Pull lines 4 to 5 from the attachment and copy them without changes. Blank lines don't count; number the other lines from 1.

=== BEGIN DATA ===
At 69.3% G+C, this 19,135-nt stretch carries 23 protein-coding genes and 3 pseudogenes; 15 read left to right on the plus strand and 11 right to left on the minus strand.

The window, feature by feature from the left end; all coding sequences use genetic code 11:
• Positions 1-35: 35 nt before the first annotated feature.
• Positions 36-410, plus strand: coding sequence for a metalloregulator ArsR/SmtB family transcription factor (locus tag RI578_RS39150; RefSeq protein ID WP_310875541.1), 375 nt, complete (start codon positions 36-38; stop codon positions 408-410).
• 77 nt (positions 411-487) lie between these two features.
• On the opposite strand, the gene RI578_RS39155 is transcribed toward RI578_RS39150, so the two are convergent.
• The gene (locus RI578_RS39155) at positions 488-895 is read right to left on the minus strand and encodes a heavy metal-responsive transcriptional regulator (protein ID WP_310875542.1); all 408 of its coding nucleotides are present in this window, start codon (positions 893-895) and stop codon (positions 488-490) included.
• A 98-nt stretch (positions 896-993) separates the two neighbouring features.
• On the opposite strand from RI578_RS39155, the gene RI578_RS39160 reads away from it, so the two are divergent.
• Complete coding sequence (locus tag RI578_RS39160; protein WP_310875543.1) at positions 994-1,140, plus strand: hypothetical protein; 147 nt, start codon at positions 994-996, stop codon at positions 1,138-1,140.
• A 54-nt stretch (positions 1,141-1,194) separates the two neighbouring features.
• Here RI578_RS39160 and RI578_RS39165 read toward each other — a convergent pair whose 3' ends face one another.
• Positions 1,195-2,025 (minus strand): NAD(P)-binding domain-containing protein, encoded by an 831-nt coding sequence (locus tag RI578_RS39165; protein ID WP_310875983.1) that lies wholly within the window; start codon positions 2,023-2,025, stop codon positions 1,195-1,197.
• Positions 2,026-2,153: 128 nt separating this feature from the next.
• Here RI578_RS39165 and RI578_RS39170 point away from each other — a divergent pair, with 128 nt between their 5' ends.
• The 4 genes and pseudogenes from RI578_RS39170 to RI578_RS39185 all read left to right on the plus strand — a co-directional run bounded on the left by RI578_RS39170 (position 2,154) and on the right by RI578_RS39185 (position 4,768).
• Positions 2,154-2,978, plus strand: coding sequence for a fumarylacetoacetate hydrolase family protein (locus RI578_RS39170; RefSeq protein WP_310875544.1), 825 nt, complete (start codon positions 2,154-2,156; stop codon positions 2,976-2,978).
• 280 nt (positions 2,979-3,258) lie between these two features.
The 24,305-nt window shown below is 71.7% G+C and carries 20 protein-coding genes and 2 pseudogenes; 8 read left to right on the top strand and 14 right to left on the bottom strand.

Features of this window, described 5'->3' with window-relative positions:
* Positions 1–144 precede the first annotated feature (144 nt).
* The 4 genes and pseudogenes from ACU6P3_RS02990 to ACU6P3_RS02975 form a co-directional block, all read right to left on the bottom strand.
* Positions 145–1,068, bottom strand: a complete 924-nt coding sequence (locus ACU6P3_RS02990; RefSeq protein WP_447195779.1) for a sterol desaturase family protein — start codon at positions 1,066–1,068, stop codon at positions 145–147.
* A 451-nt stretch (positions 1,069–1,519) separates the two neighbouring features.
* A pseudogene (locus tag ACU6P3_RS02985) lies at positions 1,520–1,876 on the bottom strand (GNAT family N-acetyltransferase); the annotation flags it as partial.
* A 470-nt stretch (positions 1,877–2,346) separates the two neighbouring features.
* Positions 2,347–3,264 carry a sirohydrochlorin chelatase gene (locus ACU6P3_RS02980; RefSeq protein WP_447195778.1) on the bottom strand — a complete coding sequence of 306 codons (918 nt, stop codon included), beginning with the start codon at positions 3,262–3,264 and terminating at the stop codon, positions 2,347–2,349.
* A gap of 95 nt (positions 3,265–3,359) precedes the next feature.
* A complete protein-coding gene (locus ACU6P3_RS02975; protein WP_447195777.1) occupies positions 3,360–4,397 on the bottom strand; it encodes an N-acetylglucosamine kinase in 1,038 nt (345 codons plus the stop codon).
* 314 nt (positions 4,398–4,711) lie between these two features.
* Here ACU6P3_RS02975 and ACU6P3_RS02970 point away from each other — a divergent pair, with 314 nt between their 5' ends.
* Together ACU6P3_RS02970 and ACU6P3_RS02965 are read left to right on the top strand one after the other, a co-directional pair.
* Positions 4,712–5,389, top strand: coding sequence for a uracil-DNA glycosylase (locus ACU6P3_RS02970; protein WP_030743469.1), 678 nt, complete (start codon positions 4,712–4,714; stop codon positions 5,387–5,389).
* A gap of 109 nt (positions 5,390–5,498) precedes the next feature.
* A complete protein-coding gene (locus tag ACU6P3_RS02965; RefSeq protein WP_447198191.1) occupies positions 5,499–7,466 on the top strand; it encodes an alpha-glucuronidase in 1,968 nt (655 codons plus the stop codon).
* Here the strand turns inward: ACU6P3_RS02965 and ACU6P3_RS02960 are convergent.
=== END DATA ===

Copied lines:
• Positions 36-410, plus strand: coding sequence for a metalloregulator ArsR/SmtB family transcription factor (locus tag RI578_RS39150; RefSeq protein ID WP_310875541.1), 375 nt, complete (start codon positions 36-38; stop codon positions 408-410).
• 77 nt (positions 411-487) lie between these two features.